Audio: My current research on marriage, love, and friendship

This week I complete my M.A. in Catholic Studies, with my Master’s Thesis titled: “It Is Not Good for Man to Be Alone: Love, Marriage, and Friendship in the Catholic Tradition.” The paper is still undergoing major revisions and additions, but I recently gave a brief presentation on my work. If you’re interested, you can listen to the audio from my presentation below. Continue reading “Audio: My current research on marriage, love, and friendship”

The End of an Era

With a smile on her face, I recently saw a bright young woman go straight to Professor David Solomon and hug him. I’ve seen this happen with many of Professor Solomon’s former students. They return to campus and light up when they see him, almost as if they are seeing their father after a long absence.

When I entered Notre Dame in the fall of 2009, not much time passed before I sat in his office with a couple of other freshmen and had a conversation about how we wanted to write tracts about what it means to be a Catholic university. I think starry-eyed students like us helped Professor Solomon to be ever-creative in his efforts to promote Notre Dame’s Catholic identity, from founding the Center for Ethics and Culture to beginning the Fund to Protect Human Life. I wonder if students have been doing this since he joined Notre Dame’s philosophy faculty in 1968. Continue reading “The End of an Era”

Summary: Alasdair MacIntyre’s Dependent Rational Animals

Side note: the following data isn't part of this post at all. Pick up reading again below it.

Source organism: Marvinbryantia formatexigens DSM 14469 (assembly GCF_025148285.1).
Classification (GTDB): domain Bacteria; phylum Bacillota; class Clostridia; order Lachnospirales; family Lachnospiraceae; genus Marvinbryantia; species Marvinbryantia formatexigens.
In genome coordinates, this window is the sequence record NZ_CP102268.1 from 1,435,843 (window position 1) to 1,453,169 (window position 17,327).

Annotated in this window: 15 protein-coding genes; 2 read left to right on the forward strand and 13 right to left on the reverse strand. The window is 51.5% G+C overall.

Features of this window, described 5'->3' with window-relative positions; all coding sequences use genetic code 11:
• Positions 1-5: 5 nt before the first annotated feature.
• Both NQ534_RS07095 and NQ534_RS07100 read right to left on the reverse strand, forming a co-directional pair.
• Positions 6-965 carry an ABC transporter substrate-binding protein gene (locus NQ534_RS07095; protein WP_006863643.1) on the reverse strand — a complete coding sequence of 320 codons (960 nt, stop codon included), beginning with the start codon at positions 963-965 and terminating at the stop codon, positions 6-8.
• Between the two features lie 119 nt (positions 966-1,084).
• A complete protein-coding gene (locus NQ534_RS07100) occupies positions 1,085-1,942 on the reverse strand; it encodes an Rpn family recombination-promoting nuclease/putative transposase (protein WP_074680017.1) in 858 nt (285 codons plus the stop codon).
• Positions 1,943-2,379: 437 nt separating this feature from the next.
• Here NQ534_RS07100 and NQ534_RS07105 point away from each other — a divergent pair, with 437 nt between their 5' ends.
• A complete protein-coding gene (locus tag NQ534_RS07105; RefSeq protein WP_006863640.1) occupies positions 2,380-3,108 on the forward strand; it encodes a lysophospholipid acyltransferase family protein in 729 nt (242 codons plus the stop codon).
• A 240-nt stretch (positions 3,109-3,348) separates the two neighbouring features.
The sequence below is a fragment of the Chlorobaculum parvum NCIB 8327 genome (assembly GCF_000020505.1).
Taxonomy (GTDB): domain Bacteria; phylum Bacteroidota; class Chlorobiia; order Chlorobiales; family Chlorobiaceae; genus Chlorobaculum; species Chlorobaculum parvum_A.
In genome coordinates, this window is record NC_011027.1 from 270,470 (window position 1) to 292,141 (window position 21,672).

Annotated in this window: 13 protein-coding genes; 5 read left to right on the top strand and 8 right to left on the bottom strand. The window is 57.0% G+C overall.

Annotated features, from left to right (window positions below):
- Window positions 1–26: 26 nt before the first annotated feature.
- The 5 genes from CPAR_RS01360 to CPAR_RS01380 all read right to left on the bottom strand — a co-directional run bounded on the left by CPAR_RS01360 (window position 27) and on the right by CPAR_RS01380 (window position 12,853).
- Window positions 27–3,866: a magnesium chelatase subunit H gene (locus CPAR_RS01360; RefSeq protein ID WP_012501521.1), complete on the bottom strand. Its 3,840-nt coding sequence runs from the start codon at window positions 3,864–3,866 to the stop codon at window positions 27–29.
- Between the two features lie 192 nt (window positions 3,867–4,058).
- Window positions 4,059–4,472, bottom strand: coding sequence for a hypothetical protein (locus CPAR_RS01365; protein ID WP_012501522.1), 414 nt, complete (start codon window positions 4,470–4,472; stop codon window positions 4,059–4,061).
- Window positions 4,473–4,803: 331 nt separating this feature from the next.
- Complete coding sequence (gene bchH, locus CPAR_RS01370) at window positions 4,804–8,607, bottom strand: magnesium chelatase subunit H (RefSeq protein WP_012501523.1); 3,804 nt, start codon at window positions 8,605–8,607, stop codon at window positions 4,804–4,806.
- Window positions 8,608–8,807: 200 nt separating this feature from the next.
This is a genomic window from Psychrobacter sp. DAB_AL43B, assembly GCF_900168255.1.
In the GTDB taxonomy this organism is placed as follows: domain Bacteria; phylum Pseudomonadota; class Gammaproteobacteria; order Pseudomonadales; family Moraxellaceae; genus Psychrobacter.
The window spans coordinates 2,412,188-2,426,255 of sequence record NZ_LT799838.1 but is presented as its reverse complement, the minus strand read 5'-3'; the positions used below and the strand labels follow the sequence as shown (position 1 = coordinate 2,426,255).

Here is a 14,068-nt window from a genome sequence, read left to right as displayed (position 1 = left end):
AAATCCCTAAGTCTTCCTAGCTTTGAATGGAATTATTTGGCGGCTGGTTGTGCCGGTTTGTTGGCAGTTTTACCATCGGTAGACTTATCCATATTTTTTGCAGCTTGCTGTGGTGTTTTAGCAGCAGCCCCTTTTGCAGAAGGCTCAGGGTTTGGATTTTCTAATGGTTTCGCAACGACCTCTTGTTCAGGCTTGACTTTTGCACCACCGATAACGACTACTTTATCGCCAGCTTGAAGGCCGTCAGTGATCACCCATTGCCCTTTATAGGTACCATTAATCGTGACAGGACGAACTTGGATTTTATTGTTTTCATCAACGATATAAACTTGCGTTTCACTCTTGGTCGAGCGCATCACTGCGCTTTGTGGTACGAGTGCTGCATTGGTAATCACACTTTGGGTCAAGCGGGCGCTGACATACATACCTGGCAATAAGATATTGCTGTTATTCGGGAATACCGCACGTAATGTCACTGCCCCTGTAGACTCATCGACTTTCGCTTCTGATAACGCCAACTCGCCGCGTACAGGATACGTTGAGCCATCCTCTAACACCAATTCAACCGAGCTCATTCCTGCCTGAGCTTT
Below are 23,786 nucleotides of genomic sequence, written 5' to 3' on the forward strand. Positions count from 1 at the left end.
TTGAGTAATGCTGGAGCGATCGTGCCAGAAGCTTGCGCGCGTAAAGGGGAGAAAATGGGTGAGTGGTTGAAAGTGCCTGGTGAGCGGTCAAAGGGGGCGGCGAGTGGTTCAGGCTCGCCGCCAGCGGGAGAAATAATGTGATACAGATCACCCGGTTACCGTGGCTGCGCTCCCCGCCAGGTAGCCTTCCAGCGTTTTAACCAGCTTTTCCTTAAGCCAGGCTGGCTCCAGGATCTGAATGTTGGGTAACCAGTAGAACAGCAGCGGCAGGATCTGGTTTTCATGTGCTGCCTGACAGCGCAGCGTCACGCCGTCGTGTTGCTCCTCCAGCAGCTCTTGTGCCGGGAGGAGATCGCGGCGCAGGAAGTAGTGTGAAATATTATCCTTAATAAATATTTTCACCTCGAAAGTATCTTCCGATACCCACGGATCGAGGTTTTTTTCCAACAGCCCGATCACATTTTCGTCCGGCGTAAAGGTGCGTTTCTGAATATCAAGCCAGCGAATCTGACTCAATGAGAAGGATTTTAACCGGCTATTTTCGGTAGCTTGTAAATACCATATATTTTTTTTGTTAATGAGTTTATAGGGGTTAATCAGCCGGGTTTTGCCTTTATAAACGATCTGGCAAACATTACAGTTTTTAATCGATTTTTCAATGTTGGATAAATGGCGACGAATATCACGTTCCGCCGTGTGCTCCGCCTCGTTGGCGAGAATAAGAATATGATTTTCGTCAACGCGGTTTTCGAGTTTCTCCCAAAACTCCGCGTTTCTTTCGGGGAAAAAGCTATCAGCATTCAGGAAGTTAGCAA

This chapter summary is part of my reading summaries series. Click here for more information on the series.

“Dependent Rational Animals: Why Human Beings Need the Virtues” is a revised and expanded version of three lectures Alasdair MacIntyre gave in 1997. It seeks to address two questions: “Why is it important for us to attend to and to understand what human beings have in common with members of other intelligent animal species?” and “What makes attention to human vulnerability and disability important for moral philosophers?” MacIntyre especially hopes that his work on the latter question will help correct the insufficient attention given to it within moral philosophy. Continue reading “Summary: Alasdair MacIntyre’s Dependent Rational Animals”

Summary: The Friend chapter 4, The Body of the Friend (part two)

This chapter summary is part of my reading summaries series. Click here for more information on the series. Click here fore more chapter summaries from The Friend.

Letter

Sixteenth century humanists may appear to “put aside such bodily gestures with disdain,” but Bray argues that “one need only lift a corner of its rhetoric to see how much it still drew on them and their continuing vitality.” This is illustrated in the paired portraits of Peter Gilles and Erasmus, which the two sent to Thomas More in 1517. In them, Erasmus looks up while composing his Paraphrase of St. Paul’s Epistle to the Romans, towards the book to which Gilles is gesturing, More’s Utopia. “The book projects beyond the frame of the picture, and the gesture draws the unseen observer, More himself, into the intimacy of these two friends seated in Erasmus’s study.” Continue reading “Summary: The Friend chapter 4, The Body of the Friend (part two)”

Summary: The Friend chapter 4, The Body of the Friend (part one)

This chapter summary is part of my reading summaries series. Click here for more information on the series. Click here fore more chapter summaries from The Friend.